What Really Happened Between Elton John and Benie Taupin: The Story Behind Their Friendship Answers Many Questions

If you are an Elton John's fan, and you haven't watched the new epic musical fantasy biopic, ’Rocketman’ about him, then it's time to hit the cinemas. Trust us; there are a couple of good reasons you should see it. With the recent release of the movie, which partly focuses on John's friendship with his lyricist, Bernie Taupin, we are here to take you through how John and Taupin met. Read on to find more exciting details about the movie, and John and Taupin’s collaborative work for about 50 years.

HOW FATE BROUGHT JOHN AND TAUPIN TOGETHER

In 1967, John, who was then known by his birth name, Reg Dwight and the organist in the band ‘Bluesology,’ acknowledged an ad placed in NME by Liberty Records. John auditioned at the company's London office. At the tryout, he met A&R music producer, Ray Williams, and performed some of the collections he could recall from his time singing at the pub in Northwood Hills Hotel.

Image Credits: YouTube/george m

Image Credits: YouTube/george m

He failed to impress Williams and didn't make it through the stage. However, he tried to get a second chance by convincing Williams that he could create songs, but not write lyrics. Williams decided to give him a series of poems written by another person, Bernie Taupin, who had responded to the ad. While on his way home on the train, John was captivated by the content of the poems. With this, he reached out to Taupin. That moment birthed a partnership between the duo and a style that established how the pair created songs.

Image Credits: YouTube/george m

Image Credits: YouTube/george m

THE DUO'S PROFESSIONAL AND PERSONAL RELATIONSHIP

Taupin writes the lyrics, and John picks out the words that incite melodies. John stated in 2016 in an Interview with Noise 11:

“When I first started working with Bernie, it was exactly the same as it is now. I would get a lyric; I would go away and write the melody and play it to him. That’s never changed. It’s the same thing now, and it’s as exciting now as it was then."

John recounted to Cameron Crowe according to inews that he has not made use of every lyric Taupin has provided. He said:

“Sometimes I have a block and just can’t do it, no matter how many times I’ve tried, even it’s been a good lyric. I can squeeze more of his words into a line than most other artists because he didn’t start off writing in verse/chorus/verse/chorus -- they were just lyrics."

Image Credits: YouTube/george m

Image Credits: YouTube/george m

Regardless of their specific roles, both John and Taupin have contributed to each other's work throughout the years. When it's time for John to record, he'll inform Taupin about the general mood he's hoping for on the song. Taupin narrated to Daily Mail:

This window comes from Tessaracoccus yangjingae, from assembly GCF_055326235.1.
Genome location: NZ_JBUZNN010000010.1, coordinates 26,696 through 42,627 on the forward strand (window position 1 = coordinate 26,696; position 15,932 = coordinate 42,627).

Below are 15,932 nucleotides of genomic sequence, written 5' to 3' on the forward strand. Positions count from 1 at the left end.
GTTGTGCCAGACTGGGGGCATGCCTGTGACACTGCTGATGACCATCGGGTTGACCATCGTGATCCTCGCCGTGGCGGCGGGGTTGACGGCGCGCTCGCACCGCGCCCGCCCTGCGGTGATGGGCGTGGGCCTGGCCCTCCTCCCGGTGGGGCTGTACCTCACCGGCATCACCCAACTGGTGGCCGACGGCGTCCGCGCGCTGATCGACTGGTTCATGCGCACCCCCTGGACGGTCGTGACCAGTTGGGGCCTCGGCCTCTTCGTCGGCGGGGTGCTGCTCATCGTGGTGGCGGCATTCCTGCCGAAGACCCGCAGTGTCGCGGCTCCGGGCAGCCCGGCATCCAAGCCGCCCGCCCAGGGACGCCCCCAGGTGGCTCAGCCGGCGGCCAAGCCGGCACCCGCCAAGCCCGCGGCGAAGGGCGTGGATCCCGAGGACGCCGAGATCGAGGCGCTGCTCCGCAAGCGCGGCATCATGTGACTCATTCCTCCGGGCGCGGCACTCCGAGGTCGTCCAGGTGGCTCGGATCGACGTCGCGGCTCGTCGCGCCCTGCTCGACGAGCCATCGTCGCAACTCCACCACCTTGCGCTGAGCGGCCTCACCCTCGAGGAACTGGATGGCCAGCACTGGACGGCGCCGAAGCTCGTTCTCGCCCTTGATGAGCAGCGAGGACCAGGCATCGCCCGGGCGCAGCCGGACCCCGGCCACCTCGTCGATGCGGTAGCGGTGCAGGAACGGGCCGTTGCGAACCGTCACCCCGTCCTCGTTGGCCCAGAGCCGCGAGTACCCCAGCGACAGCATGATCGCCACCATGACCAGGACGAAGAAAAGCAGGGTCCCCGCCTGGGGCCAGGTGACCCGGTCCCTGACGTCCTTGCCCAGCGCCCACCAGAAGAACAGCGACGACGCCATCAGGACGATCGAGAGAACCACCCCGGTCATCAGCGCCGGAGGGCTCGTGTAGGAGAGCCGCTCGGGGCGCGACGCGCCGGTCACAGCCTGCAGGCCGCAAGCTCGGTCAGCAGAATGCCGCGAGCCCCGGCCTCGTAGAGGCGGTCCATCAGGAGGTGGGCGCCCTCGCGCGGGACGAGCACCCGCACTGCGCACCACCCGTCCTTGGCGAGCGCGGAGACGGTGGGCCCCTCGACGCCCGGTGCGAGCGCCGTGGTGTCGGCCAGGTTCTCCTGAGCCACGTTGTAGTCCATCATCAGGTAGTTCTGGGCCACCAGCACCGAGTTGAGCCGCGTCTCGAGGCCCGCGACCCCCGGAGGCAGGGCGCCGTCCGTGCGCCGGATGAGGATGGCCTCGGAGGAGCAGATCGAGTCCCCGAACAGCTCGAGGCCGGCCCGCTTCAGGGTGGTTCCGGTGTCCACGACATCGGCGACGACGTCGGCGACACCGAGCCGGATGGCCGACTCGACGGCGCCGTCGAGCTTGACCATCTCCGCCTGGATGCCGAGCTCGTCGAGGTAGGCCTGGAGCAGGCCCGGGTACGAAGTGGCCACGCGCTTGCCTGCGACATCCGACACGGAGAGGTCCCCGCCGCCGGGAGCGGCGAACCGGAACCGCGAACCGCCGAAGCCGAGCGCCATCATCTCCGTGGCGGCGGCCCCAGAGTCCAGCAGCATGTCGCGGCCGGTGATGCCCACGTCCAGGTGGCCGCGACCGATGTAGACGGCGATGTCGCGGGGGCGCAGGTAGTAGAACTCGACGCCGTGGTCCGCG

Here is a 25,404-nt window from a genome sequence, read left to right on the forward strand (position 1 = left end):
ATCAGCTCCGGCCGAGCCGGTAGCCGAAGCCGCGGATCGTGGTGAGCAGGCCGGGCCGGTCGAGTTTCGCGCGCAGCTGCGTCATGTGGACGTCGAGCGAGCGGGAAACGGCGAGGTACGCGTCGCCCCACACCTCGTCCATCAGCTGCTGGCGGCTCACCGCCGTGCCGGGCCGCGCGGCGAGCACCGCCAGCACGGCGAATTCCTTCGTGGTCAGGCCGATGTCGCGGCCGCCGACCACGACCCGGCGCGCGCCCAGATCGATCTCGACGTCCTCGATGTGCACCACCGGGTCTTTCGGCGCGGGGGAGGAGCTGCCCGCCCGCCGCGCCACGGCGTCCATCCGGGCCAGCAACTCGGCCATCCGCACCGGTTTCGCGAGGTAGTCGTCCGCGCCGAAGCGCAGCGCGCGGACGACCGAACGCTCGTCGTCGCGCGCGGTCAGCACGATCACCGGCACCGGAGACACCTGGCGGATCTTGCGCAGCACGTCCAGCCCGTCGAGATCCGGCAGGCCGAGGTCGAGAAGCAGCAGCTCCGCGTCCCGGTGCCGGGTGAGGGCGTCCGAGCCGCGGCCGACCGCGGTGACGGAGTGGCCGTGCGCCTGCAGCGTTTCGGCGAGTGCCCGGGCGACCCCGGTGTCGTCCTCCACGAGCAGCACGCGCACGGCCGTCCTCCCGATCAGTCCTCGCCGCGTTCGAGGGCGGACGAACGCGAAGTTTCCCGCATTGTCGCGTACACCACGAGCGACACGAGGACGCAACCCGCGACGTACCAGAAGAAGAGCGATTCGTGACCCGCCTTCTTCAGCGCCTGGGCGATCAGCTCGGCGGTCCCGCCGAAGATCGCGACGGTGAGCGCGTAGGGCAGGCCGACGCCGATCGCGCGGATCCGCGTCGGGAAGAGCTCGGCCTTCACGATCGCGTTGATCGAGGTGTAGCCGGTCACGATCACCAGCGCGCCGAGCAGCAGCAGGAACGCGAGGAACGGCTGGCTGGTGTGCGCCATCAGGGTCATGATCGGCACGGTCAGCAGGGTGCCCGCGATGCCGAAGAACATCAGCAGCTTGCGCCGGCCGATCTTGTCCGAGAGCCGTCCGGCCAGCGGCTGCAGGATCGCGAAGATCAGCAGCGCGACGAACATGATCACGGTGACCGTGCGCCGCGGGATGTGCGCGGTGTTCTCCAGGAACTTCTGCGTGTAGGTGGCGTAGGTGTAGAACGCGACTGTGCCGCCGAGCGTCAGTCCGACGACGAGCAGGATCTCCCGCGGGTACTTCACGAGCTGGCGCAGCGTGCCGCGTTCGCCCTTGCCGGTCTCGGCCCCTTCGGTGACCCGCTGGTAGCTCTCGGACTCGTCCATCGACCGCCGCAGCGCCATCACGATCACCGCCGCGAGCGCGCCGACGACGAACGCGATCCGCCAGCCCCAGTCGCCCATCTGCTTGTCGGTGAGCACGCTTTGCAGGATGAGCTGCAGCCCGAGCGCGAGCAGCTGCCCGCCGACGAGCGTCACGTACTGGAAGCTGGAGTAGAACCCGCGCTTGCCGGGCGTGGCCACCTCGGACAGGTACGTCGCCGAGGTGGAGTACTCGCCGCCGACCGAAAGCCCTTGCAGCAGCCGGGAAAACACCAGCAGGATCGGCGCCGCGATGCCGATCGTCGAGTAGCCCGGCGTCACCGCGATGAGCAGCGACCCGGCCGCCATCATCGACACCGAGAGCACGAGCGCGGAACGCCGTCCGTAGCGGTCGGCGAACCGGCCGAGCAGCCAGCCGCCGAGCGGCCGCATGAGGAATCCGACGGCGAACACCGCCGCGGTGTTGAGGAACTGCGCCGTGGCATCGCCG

"There are a lot of discussions. I’ll visit him on the road, and we’ll have frequent phone calls. It’s just that both of us prefer to work in a solitary manner."

Many of Taupin's lyrics are frequently accompanied with recommendations about the music that motivated him. However, he mentioned that his counsel is often neglected. Taupin said to Telegraph:

"We’ll sit down, and I might say, 'I kind of see this as a Gram Parsons kind of song. Or, 'There’s a very Ray Charles feel to this.' He likes bullet points. But then he’ll go off on a tangent and take it totally somewhere else. But I never argue with his melodic stylings, because the guy is a genius, as far as I’m concerned.”

Image Credits: YouTube/george m

Image Credits: YouTube/george m

The single thing that has changed about how the two operate as time has gone by is how Taupin submits his lyrics. When they stayed close to each other in their early years, Taupin would give John the lyrics personally or send it through the mail.

Currently, Taupin lives in Southern California hills on a 30-acre ranch. So, he sends his contribution via email to John, who isn't exactly staying in one place (he spends his time among Atlanta, Los Angeles, London, and Nice, among other location). Taupin revealed:

“I used to have to fax them. It took a long time to drag this guy kicking and screaming into the 21st century, and I’m not sure he’s mastered that yet. I’m sure he has somebody print them out. But he’s got plenty of people to do it.”

Image Credits: YouTube/george m

Image Credits: YouTube/george m

The pair were separated for a couple of years in the late ‘70s. During this period, the duo firmly made it known that it wasn't because of any personal disagreements, but they simply wanted to work with other artists. Yet, Taupin disclosed that their production in the late '80s and early '90s wasn't up to their usual standards because of distance. John said to Cameron Crowe about his relationship with Taupin over the years: